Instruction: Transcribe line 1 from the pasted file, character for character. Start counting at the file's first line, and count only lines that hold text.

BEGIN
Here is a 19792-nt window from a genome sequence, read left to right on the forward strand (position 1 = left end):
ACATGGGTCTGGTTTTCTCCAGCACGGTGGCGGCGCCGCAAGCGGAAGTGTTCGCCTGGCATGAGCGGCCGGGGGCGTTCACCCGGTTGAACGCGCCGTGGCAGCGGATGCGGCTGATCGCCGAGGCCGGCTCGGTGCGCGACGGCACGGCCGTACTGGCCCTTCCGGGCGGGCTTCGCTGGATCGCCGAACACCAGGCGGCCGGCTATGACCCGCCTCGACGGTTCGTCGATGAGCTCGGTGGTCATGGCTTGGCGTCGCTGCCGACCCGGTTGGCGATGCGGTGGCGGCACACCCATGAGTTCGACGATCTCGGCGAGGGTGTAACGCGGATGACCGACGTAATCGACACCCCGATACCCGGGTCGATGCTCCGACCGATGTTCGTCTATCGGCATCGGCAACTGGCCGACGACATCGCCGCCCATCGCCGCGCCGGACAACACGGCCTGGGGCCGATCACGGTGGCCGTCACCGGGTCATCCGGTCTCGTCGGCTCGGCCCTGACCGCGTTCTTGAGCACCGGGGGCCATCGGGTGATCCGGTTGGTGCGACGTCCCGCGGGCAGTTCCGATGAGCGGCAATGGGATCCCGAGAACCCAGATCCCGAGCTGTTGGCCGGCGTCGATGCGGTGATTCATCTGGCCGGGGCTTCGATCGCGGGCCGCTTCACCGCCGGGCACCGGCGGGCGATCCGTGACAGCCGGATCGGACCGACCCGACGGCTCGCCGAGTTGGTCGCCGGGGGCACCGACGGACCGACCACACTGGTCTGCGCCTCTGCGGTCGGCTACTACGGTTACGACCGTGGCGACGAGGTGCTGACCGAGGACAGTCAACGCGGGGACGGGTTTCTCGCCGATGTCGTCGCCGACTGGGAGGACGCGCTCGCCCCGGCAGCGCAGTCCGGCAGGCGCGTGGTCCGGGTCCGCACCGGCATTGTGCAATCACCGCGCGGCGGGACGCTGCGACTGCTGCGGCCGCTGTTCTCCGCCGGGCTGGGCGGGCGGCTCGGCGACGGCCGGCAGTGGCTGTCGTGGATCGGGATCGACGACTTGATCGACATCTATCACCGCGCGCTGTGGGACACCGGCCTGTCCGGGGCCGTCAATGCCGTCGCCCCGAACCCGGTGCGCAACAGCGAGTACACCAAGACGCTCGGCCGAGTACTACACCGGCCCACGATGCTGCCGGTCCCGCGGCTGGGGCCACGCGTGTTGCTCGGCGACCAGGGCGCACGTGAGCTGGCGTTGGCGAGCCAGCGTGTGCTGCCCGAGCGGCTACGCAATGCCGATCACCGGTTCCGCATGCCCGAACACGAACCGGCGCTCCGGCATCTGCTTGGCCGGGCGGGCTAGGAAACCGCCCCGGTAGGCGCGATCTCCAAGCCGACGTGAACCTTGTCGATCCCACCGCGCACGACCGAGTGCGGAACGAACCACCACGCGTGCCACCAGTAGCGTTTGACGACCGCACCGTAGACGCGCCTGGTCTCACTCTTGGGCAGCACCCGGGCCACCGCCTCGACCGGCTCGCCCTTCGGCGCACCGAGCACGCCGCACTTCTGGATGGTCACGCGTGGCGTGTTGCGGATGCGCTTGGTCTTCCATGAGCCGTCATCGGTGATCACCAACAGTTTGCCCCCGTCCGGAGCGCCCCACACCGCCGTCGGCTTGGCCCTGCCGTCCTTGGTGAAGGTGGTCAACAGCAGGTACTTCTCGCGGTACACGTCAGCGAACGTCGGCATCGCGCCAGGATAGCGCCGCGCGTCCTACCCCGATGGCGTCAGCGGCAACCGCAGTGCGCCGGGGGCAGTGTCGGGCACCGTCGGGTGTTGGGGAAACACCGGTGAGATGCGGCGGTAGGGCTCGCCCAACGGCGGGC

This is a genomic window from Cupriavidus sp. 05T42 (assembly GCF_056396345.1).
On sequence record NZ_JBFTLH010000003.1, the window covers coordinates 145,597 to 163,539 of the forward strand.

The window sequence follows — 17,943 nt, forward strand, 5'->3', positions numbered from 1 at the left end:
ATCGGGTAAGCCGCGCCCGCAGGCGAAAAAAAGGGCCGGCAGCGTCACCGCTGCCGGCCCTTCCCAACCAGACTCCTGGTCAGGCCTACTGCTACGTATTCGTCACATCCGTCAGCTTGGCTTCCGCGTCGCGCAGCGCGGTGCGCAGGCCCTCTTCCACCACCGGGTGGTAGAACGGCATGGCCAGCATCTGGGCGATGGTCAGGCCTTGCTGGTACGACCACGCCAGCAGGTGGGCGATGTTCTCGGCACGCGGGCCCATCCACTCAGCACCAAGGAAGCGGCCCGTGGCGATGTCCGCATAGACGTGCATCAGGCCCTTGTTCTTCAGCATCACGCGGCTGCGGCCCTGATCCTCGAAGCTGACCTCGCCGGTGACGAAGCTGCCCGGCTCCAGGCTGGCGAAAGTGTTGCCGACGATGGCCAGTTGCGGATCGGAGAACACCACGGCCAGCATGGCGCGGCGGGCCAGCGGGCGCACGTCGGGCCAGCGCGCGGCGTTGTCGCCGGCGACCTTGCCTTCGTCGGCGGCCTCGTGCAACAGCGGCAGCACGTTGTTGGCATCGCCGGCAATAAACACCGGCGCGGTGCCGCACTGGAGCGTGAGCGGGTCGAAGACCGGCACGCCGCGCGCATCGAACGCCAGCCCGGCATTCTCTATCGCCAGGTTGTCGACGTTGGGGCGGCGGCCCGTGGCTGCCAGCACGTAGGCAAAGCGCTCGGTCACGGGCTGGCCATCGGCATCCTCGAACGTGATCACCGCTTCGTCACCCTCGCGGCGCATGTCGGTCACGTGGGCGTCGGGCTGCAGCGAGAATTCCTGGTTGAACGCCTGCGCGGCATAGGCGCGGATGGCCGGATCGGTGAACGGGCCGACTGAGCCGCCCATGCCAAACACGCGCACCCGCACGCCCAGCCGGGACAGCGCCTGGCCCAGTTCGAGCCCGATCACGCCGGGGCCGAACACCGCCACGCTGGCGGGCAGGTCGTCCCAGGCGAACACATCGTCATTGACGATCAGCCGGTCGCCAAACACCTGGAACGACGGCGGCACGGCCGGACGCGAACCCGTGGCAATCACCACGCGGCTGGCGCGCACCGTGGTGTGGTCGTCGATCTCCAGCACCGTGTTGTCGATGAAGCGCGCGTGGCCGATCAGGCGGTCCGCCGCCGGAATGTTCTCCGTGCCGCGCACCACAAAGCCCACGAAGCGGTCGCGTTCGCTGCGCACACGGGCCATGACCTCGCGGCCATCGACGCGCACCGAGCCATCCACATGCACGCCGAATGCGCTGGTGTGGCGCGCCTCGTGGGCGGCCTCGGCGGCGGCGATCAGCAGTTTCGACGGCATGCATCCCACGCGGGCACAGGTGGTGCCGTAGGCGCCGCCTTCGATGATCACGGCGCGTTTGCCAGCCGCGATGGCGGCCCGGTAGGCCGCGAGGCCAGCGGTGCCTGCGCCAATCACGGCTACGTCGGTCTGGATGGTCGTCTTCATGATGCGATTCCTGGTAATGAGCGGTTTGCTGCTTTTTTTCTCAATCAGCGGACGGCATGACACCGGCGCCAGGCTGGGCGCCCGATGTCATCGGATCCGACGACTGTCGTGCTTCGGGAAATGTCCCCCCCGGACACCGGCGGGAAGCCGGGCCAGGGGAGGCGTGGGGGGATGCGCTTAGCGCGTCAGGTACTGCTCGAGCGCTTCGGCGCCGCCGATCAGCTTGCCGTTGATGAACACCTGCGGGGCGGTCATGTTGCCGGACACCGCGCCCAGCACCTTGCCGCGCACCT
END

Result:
Here is a 19792-nt window from a genome sequence, read left to right on the forward strand (position 1 = left end):